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Nicholas Darwin bounces on to your screen with an unusual arcade game

BOUNCE Bertie Bounce is a bright sky blue rubber ball and unfortunately he has become lost. In this vertically scrolling arcade game - a rarity on the Electron - your task is to guide him back home.

The path you take is made up of small blocks, some of which can be rolled over while others must be bounced over as they will destroy Bertie. You may find that rolling on to one type of block makes Bertie stick to the spot, while another makes him bounce high into the air. Some make him appear to be drunk and you lose control of his actions for a few seconds.

The program is written in Basic, but despite this it runs extremely quickly - you won't need your Turbo switched on for this game. In fact, an extra line has been added to slow down the frantic action:

   320 FOR DELAY=1 TO 200:NEXT

If you still find the game too difficult, increase the delay loop to 300 or 400. If it is too easy, reduce it to 100 or 50.

Game Controls:
Z - Left, X - Right, SPACE - Bounce


John Geraghty offers an impressive graphic demonstration of the Electron's capabilities

SUNBURST DEMO We have seen many graphic demonstrations over the past seven years at Electron User, but none have impressed us so much as this amazing sunburst display. The speed, colours and effects are stunning and superbly show off the micro's power.

It is said that the simplest ideas are often best, and when it comes to producing fascinating displays on your micro there is none simpler or better than the Roses algorithn. To see an example of this, enter and run the program SUNBURST1.

All this program does is accept an input of an angle, and repeatedly turning through this angle, draws about a central point. However, note what happens if you enter a number which is an exact divisor of 260 - you get a regular polygon. Otherwise the design goes around several times before returning to the initial point. Try entering 222 and see what happens!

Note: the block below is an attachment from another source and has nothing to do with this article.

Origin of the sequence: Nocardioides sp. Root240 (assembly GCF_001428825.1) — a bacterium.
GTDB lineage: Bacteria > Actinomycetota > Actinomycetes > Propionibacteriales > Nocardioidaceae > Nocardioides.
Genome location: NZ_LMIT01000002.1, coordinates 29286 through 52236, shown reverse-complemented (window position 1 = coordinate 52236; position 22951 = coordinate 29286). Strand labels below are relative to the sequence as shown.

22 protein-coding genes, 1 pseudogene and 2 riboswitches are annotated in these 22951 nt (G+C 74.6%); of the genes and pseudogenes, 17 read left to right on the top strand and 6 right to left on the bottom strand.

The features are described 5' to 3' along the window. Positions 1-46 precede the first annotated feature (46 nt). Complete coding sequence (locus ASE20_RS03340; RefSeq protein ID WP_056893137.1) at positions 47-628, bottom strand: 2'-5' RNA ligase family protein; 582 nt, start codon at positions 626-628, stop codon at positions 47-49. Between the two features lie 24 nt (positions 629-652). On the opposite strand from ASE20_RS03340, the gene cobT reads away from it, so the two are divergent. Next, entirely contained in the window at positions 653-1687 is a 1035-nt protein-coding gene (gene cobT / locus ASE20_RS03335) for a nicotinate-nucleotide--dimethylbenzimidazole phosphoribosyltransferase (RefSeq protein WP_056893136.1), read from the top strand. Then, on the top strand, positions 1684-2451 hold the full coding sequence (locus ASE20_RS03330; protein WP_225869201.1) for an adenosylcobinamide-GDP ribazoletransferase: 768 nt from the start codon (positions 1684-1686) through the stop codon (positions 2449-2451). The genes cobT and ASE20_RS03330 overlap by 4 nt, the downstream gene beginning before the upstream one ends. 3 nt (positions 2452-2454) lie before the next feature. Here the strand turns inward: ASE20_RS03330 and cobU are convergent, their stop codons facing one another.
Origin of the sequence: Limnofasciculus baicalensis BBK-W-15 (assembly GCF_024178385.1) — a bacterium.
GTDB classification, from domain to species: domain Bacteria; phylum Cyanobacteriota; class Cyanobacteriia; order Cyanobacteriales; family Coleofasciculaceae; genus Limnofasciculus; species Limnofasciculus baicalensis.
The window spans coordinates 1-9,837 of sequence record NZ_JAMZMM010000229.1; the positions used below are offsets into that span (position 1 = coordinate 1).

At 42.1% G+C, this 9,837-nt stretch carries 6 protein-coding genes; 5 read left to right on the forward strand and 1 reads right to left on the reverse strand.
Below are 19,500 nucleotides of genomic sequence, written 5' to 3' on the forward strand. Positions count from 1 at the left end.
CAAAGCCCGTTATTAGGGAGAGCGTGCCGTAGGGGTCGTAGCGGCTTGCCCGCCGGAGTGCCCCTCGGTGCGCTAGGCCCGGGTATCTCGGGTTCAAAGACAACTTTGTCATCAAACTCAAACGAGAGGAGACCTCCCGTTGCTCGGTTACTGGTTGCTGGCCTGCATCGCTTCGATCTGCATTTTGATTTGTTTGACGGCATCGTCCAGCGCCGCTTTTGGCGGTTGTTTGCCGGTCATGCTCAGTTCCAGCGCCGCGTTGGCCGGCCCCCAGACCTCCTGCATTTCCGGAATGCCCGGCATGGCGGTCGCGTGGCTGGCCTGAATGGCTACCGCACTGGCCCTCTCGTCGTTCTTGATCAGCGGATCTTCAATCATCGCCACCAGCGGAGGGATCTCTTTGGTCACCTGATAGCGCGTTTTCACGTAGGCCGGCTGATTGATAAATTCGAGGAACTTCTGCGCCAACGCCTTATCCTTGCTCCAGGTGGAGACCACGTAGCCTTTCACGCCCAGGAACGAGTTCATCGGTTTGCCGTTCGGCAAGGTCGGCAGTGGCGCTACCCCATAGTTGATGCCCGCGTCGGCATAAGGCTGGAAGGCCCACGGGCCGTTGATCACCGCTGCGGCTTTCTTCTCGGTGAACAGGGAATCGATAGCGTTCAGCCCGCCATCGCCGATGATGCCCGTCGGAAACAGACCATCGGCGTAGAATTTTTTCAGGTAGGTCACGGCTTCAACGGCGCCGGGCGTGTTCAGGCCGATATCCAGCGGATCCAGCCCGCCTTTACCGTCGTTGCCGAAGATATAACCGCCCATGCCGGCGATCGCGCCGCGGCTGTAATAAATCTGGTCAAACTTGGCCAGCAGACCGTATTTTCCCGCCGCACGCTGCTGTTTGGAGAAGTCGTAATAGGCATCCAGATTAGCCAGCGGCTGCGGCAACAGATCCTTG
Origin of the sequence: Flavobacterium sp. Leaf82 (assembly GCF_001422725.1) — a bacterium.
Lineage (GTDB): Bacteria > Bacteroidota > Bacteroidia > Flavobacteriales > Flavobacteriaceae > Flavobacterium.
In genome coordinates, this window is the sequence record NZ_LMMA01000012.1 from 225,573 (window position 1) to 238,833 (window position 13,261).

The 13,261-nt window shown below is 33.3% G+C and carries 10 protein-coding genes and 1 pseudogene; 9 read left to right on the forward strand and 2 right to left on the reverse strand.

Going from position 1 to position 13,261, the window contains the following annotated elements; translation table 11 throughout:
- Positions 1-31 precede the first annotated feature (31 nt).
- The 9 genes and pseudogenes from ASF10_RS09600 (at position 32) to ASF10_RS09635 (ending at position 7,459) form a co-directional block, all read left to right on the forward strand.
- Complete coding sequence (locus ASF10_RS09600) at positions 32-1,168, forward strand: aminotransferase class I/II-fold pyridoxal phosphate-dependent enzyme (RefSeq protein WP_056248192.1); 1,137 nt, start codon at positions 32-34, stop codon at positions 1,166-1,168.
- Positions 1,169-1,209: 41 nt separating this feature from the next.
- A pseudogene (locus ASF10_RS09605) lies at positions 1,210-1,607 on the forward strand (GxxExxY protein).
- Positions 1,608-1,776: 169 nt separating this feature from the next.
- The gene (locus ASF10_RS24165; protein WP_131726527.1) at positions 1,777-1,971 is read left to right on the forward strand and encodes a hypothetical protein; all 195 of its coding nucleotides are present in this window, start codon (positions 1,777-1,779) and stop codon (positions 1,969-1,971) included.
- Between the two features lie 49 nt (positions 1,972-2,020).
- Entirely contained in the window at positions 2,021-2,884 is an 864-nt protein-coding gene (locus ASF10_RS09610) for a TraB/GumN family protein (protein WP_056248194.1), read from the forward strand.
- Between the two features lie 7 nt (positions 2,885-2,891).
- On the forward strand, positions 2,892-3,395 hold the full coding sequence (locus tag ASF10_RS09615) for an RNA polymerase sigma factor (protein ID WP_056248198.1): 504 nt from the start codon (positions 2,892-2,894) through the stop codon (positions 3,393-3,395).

The trick of the Roses algorithm is simply to make the radius, R%, of the design a variable rather than a constant. Enter the following lines, then enter 222 for the degree increment:

    45 INPUT "Radius factor";n%
    90 R%=FNr
   255 R%=FNr
   300 DEF FNr
   310 =500*COS RAD(deg%*n%)

Try different values and see what happens.

This is the basic algorithm. It can be taken further by adding colour and using triangle plotting to produce a solid design. Enter these lines and again try 222 and 6 when prompted:

   101 MOVE FNx,FNy
   256 GCOL 3,R% MOD7 +1
   260 PLOT 85,FNx,FNy

This is the type of pattern produced by the second program, SUNBURST2. In addition, there are several machine code routines to overlay stippled colours, change the palette and scroll the screen, giving a constantly changing display.

SUNBURST2 features a cycle of six patterns, each lasting several minutes. The data - degree increment and radius factor - for each pattern is held in pairs in a data statement at the end of the listing. You may be able to find additional values and incorporate them - just make sure the data ends with the dummy values 999,999.

The high resolution display and large array consume a lot of memory, so there aren't any REM statements in the program. Here is the outline:

PROCtitle: Draws the title screen mask in colour eight, which is invisible because the flashing colours have been turned off by *FX9. When the pattern is drawn by PROCpattern, everything inside the mask is in colours 8 to 15 and everything outside is in colours 0 to 7. The pattern is EORed on to the screen and, because colours 0 to 7 have been defined as background only, the masked area can be seen. Later, colours 0 to 7 are redefined to show the whole screen.

PROCinit: Sets up the variables, assembles the machine code and works out the VDU codes for the first pattern using FNpoint. This function returns TRUE when the data set is complete. While this is going on the machine code routine Rnd-col clears the screen in a random way.

FNpoint: Works out the colour and the coordinates of the next point. The Basic SIN and COS functions aren't used as it is quicker to work them out from the previous values.

PROCfx: Calls PROCpat_init to reset the variables for the next pattern. The data for the new pattern is calculated in the time interval caused by the delay. It also switches the colour palette according to whether the title screen is showing or not. This is determined by the flag title%. Finally, it can apply an overlay of stippled colours in various ways.

Feel free to experiment with the pattern data at the end of the listing - there are many more interesting and colourful patterns just waiting to be discovered.

Cover Art Language(s): English
Compatibility: Acorn Electron
Release: Magazine available via High Street/Mail Order
Original Release Date: 1st Jan 1990
Links: Everygamegoing,

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